Glidden Trim & Door Extra High Gloss Interior/Exterior Oil Paint with Gel-Flow Technology

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Review by David Grimes posted 09-10-2011 07:40 AM 32376 views 2 times favorited 8 comments Add to Favorites Watch
Glidden Trim & Door Extra High Gloss Interior/Exterior Oil Paint with Gel-Flow Technology Glidden Trim & Door Extra High Gloss Interior/Exterior Oil Paint with Gel-Flow Technology No-picture-s Click the pictures to enlarge them

My partner’s better half works at Home Depot. She told him about this new paint they have. He told me about it. The word was that it would not drip or leave brush marks. Hmmm…

I went to get a can. The can itself says boldly on the label NO DRIPS, NO BRUSH MARKS. Hmmm…

I used it on a few projects and came to the conclusion (you guessed it): No drips and No brush marks ! How did they possibly manage that ? Usually, we add Penetrol (for oil) or Floetrol (for latex) and then use the best brushes (Purdy white china or Ox Hair) for almost no brush marks, but it’s usually thinner and can drip worse (certainly no better).

As you can see on the second picture, this stuff is so thick it doesn’t even lay flat in the can. And you are told not to shake or over-stir it. But when you load your brush, it spreads out and cuts edges like butter. As soon as you paint with it, there most certainly are brush marks. But then they lay down and go away. How did they do that ?

I believe the answer is on the back where it states “5 mils wet / 2.5 mils dry”. It loses 50% of its mill thickness while drying and basically the brush marks deflate (for want of a better word) into a flat brush-mark-less finish. It dries in a few hours and is hard and durable as a oil-based enamel should be.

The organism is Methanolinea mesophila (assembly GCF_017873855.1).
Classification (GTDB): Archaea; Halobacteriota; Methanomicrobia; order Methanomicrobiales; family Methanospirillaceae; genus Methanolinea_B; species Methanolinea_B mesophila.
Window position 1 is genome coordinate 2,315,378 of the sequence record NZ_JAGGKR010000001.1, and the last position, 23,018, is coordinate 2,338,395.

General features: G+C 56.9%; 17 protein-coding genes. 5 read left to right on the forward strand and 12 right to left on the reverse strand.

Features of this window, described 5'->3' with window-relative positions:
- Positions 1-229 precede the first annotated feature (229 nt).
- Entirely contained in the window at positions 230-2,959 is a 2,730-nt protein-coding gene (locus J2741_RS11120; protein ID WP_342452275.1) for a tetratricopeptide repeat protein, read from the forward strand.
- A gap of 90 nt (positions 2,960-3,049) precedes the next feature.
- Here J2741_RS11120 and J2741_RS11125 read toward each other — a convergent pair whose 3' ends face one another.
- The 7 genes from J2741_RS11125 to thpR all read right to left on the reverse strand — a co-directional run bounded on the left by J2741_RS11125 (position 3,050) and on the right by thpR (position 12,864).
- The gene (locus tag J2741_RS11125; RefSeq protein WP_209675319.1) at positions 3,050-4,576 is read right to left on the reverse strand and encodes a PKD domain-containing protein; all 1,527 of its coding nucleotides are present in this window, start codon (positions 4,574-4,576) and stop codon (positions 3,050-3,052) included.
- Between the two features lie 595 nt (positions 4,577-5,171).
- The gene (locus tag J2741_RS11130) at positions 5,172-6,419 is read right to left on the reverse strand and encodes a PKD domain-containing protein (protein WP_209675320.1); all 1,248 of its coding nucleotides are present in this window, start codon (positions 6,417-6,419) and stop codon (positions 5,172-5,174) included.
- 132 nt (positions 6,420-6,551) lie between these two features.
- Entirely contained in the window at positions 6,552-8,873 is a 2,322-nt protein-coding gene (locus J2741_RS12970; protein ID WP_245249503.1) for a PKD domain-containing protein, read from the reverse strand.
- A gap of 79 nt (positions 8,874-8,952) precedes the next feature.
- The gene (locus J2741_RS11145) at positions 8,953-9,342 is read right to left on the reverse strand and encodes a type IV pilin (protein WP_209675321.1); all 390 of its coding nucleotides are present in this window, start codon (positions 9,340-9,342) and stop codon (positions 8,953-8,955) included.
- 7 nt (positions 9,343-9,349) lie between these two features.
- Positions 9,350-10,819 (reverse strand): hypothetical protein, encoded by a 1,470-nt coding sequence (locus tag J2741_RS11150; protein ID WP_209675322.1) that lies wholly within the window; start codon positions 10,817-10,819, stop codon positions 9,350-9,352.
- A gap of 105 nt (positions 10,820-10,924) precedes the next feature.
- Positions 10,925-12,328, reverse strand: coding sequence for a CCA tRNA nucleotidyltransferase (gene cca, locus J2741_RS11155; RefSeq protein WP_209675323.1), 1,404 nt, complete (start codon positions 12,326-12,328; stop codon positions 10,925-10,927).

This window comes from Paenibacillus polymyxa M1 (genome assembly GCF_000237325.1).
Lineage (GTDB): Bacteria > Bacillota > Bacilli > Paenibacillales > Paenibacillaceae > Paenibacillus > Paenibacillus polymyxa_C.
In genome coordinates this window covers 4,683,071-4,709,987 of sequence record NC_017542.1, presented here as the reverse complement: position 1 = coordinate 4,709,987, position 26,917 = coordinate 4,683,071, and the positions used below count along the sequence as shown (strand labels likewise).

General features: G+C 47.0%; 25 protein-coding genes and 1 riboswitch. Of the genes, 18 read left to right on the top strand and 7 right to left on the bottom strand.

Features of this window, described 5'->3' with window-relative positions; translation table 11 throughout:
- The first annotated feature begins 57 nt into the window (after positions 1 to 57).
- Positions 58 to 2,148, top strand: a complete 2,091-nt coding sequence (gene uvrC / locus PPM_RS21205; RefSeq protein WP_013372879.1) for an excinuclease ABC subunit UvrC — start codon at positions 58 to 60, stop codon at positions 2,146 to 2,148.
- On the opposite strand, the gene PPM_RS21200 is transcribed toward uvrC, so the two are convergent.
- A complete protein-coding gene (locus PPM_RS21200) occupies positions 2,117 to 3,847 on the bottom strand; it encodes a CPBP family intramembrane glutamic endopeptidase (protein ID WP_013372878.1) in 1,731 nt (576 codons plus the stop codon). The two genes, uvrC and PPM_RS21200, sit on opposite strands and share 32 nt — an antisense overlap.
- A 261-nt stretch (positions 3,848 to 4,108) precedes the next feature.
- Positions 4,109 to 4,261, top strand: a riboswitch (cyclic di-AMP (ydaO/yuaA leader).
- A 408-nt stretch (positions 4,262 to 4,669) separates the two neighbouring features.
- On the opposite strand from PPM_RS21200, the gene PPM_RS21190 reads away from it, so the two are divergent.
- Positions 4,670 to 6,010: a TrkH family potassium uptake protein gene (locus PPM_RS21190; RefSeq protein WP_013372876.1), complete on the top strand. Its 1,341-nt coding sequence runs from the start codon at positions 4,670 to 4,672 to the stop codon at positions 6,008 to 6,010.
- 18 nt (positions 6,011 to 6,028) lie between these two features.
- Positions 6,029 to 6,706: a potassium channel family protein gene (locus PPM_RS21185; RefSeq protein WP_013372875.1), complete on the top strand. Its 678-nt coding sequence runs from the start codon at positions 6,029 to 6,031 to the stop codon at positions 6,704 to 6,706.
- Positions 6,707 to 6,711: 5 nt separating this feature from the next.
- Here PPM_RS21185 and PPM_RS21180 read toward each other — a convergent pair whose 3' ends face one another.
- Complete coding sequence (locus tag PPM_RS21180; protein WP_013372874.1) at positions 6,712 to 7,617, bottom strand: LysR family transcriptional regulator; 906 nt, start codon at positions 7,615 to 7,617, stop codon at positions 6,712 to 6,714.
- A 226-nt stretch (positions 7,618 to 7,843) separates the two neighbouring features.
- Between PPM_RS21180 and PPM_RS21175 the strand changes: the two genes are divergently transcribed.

I’m sold on this stuff. I bought two more cans (white and red), then used all three colors on my lathe stand project.

It is a bit pricey at $17.97 a quart and only comes in a few “extra high gloss” only colors as of now: Bright White, Antique White, Deepest Black, Classic Red, Rich Navy, Traditional Brown, National Red, and Linen Canvass.

I’ve got a back door that my dogs scratch (knock) on to let us know they are ready to come back in. It’s about to get a coat of this stuff, too.

Oh, I almost forgot. I used this product on raw pine, Advantech and treated pine without primer ! I primed with this product for first coat, then a quick light second coat to finish. Excellent adhesion.

I highly recommend this product and feel it easily deserves all 5 stars.

-- If you're going to stir the pot, think BIG spoon or SMALL boat paddle. David Grimes, Georgia

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David Grimes

2078 posts in 3410 days

8 comments so far

View ajosephg's profile


1887 posts in 4331 days

#1 posted 09-10-2011 09:46 AM

Thanks for the info. I’ll be buying some the next time I paint something – which might be a hunert years or so from now. BTW – If you would put some blue on your lathe stand it would be truly patriotic!

-- Joe

View DamnYankee's profile


3312 posts in 3332 days

#2 posted 09-10-2011 09:50 AM

Thanks for the review. Always nice to hear a product works as advertised.

-- Shameless - Winner of two Stumpy Nubs Awards

View Routerisstillmyname's profile


763 posts in 4279 days

#3 posted 09-10-2011 06:54 PM

Now, If only it could be sprayed ;-)

-- Router è ancora il mio nome.

View TheOldTimer's profile


226 posts in 3856 days

#4 posted 09-10-2011 10:26 PM

Ditto on spraying

-- TheOldTimer,Chandler Arizona

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Steven H

1117 posts in 3830 days

#5 posted 09-11-2011 12:52 AM

Delicious pudding.

View gfadvm's profile


14940 posts in 3460 days

#6 posted 09-11-2011 04:18 AM

Thanks for posting this. I have to give this a try.

-- " I'll try to be nicer, if you'll try to be smarter" gfadvm

View glassyeyes's profile


137 posts in 4099 days

#7 posted 09-12-2011 04:59 AM

This sounds like the quality oil paints of old, without the long drying time; my brother and I would’ve loved it when we were painting our way through school.

-- Now, where did I put those bandaids?

View Artiste's profile


1 post in 3057 days

#8 posted 12-05-2012 08:47 PM

I love this stuff. I have used it for several years now. I have painted my fireplace mantle, my double front doors and now I am using it for my kitchen cabinets. I somehow manage to get it a bit cottage cheesy in texture after stirring because there is aalways a good deal of separation. Am I overstirring? How does one tell when it has been stirred enough? I use a spoon and not a stick otherwise I would be there for days. Despite the cottage cheese effect it does cover nicely but sometimes requires 2 coats.

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